After Israel was voted as the community’s first Nation Pack choice, we’ve announced that its two contenders, Yugoslavia & Finland, both proposed as REDFOR nations, would be added together next in the Double Nation Pack: REDS.
Yugoslavia being voted second, let’s start with a preview of the Jugoslavenska narodna armija (JNA), the Yugoslav People’s Army.
We are still working on unit models & balance, but we can already get a clear idea of what Yugoslavia will be as a Wargame nation: a highly mechanized fighting force, with powerful tanks and IFV backed up by a wide choice of versatile SAM/SPAAG weapon systems and many indigenous assault aircrafts.
Aside from the M-47 Paton, the Yugoslav People’s Army’s tank fleet relies mostly on the ubiquitous T-55 & T-72 designs. Yet, they soon took a direction of their own, the JNA focusing more on locally improving its tanks’ fire control system than their protection. Hence, at any given date, JNA tanks are usually less armored but much more accurate than their Warsaw Pact counterparts, such as the T-55A TLD & T-55AI Igman compared to the T-55A & T-55AM.
The JNA’s main warhorse during our timeframe is the M-84, an indigenous MBT family (although developed from the T-72). In Wargame, Yugoslavia will field four variants of this tank, spread over three units’ categories. But Yugoslavia won’t be lacking in “heavies”, with two variants of the M-91 Vihor MBT, a prototype tank which should have been replacing the M-84 from the early 90’s, only to be canceled because of the disintegration of the Yugoslav State.
As part of its mechanized forces, the JNA fields many tracked APC (OT M-60) & IFV (BVP M-80, BVP M-96). Although lightly armored, most of them are packing some heavy firepower for their weight, either twin 82mm RCL, 20mm or 30mm autocannons, plus ATGMs for the IFV.
Another of the JNA’s forte is its air defense. After all, not every army can claim to have shot down invisible planes … 😉
Although it lacks the medium range SAMs usually found in other REDFOR armies, such as the Osa, Yugoslavia fields an impressive array of heavy range ones, both radar (KuB-M, Neva M1) … and yet impervious to SEAD (Neva M1T). To support them at closer range and especially deal with helicopters, the JNA also deploys several smaller weapon systems, some well known ones (Strela-1, Strela-10), others indigenous (M-90 Sava, RL-4M Praćka). Add to that a loads of SPAAG (BOV 3, BOV 30, Foka), and not even accounting for the Praga variants used in other roles, and you’ll get a very thick air defense net. Out of which only about a third is vulnerable to SEAD!
The Yugoslav Air Force introduces no less than four indigenous planes (Jastreb, Super Galeb, Orao & Novi), modeled ingame into seven variants. Most of them are assault planes, loaded with several types of dumb ordnances (napalm, cluster, HE), rockets or AGM (including the indigenous Grom-B).
But the most interesting, and dearest to Yugoslav air fans, is the L-19 ‘Novi Avion’, a.k.a “Baby Rafale”. An air superiority fighter of Yugoslav design, it was intended to render the country independent from Soviet imports in that vital aspect of air warfare. Dassault Aviation provided some help, especially regarding the power plant, electronics & weaponry, hence why the Novi shares many similarities with the Rafale. It was even meant to receive the same armament, hadn’t the project been canceled a mere year before its maiden flight, because of the disintegration of the country.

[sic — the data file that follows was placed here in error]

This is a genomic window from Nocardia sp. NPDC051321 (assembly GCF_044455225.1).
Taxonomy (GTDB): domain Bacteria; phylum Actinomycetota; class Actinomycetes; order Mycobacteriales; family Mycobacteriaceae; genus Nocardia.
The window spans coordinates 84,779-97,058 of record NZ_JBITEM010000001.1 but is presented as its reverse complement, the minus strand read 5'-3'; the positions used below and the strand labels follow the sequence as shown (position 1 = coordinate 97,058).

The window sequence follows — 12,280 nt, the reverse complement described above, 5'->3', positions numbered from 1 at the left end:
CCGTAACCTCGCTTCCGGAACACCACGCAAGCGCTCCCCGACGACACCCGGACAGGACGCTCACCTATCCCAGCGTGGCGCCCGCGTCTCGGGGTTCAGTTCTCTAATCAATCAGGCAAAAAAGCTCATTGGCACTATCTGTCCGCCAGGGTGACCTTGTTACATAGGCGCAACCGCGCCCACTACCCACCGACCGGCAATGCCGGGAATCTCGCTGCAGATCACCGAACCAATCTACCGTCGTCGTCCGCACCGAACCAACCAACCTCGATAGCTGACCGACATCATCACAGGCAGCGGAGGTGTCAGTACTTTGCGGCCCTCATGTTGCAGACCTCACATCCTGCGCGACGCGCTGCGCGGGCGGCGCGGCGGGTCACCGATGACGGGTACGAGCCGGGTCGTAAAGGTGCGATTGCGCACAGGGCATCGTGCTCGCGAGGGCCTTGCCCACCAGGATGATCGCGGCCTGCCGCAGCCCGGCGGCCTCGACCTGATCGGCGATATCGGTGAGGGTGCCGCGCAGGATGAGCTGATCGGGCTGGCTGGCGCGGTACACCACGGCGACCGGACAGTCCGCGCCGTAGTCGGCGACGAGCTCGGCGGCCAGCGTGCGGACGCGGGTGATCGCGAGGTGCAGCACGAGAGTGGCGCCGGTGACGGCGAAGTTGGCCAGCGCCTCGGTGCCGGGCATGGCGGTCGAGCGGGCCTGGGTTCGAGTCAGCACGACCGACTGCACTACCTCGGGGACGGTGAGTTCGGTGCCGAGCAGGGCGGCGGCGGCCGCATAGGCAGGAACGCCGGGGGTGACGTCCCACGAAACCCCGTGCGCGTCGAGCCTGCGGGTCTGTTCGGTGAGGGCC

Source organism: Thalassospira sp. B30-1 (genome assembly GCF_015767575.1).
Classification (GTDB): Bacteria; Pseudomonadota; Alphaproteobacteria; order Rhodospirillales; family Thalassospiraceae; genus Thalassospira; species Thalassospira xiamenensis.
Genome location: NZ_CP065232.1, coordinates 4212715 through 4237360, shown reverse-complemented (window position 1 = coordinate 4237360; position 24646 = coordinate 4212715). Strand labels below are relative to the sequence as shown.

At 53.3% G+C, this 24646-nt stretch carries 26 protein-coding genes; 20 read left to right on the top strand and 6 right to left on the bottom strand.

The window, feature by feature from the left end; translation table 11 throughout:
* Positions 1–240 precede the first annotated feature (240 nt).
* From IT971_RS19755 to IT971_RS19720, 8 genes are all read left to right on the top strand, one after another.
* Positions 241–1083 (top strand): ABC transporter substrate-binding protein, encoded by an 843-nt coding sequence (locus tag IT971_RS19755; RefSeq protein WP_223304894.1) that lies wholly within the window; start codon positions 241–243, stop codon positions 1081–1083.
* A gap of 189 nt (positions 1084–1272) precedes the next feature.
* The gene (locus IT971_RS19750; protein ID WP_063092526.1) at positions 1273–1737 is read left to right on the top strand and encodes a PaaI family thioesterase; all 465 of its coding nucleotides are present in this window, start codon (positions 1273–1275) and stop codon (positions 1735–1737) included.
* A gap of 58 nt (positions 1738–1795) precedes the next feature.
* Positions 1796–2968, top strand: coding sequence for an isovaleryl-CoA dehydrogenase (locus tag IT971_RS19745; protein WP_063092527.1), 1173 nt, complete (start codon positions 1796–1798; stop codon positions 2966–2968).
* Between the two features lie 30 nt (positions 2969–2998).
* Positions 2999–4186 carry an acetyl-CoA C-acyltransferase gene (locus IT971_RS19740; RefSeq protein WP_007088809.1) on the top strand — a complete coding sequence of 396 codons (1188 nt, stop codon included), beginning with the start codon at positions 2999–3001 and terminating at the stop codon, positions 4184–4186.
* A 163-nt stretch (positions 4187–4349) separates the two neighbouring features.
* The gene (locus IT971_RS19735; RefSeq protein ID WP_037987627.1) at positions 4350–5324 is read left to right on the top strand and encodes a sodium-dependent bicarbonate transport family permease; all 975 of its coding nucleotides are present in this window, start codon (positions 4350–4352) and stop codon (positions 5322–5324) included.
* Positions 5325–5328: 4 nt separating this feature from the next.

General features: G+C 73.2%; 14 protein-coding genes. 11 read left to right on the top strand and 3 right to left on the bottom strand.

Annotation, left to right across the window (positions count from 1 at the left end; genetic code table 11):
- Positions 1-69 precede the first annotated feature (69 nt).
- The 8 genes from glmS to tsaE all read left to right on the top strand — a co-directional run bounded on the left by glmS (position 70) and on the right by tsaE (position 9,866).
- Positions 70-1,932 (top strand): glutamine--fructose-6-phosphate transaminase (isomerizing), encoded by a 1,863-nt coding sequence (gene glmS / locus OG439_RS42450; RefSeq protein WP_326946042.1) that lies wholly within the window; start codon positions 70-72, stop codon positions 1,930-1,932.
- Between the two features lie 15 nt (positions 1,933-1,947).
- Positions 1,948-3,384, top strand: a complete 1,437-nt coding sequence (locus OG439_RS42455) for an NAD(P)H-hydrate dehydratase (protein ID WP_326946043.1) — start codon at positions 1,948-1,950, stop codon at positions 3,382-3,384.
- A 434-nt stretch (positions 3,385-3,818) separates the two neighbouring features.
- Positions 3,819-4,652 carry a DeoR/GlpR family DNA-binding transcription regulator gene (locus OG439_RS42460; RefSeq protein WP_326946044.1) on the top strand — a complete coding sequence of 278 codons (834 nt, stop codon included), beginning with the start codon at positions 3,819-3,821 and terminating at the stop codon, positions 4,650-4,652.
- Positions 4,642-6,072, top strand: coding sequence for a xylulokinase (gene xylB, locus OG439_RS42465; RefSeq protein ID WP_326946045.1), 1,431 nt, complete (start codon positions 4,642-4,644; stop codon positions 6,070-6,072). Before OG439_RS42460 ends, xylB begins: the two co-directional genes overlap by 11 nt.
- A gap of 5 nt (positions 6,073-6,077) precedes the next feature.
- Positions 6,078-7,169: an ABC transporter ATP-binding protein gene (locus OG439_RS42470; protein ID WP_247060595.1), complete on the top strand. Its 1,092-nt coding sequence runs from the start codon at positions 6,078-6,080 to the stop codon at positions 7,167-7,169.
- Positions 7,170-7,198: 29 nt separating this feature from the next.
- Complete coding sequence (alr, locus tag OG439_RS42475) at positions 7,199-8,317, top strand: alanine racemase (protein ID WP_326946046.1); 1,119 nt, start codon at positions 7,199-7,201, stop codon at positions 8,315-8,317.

The JNA will have at its disposal a strong infantry lineup, with both elite paratroopers (Padobranci) ; naval (Mornarička Pes.) & Guard (Proleteri) shock troops ; but also light (Brdska Pes.) and mechanized (Mehanizovana Pes.) riflemen. And Tommy Gun wielding militia (T.O.)!
Of course, Yugoslavia will also have the usual choices of specialized teams, such as command, ATGM & MANPAD squads, as well as recon (Granicari) and Special Forces (Senke). The latter (prototype ingame) team will be of special interest for, armed with a RT-20 anti-material rifle, it will introduce the first two-man heavy sniper/recon team for REDFOR, counterparts to the Canadian Recce.
However, the Yugoslav People’s Army does have its weak points. But for a few Fagots, its ATGM are all based on the Malyutka, even with improved optics & warheads over the years. If they don’t lack punch, their range remains quite limited.
Also, while JNA Armored & Mechanized decks will offer a wide choice of tracked APC & IFV, as well as vehicles of all kind, its Motorized deck will be much “lighter”: although able to field plenty of wheeled TD (BOV POLO, …), SPAAG (BOV 3, BOV 30), FSV (Praga, …), its transport options will be restricted to the sole TAB-71 (a faster BTR-60PB) APC and the BOV M-86 “recon APC”.
Yugoslavia’s tube artillery choices are somehow limited: a vintage SO-105 Prist (WW2 M7 Priest!), SO-122 (a.k.a 2S1 Gvozdika) but at least the much more efficient (but fragile) prototype Nora-B, a truck-mounted modern 152mm gun. The first of its kind.
Nothing ever goes to waste!
This feature of the Yugoslav People’s Army will please WW2 fans: although it has its own indigenous military industry, bringing plenty of & modern new designs to Wargame, Yugoslavia will on the other hand be the one fielding more WW2 vintage equipment than almost all the other Wargame nations together.
SO-76 Helket (a.k.a M18 Hellcat), SO-90 Džekson (a.k.a M36 Jackson), SO-105 Prist (a.k.a M7 Priest), M-8 Grejhaund (a.k.a M8 Greyhound), … and of course the good ol’ T-34B (a.k.a T-34/85). Jacksons are running with a T-55 engine to improve their motorization, while T-34 is sporting a gorgeous M2 Browning HMG. When East meets West … 🙂
But WW2 militaria isn’t limited to vehicles: M1 Thompson, MG-42, modified MP-40, … are still in service at least up to the early 80’s. And what about the elite Padobranci (paratroopers)’s trademark Sturmgewehr 44, only relinquished in the mid-80’s.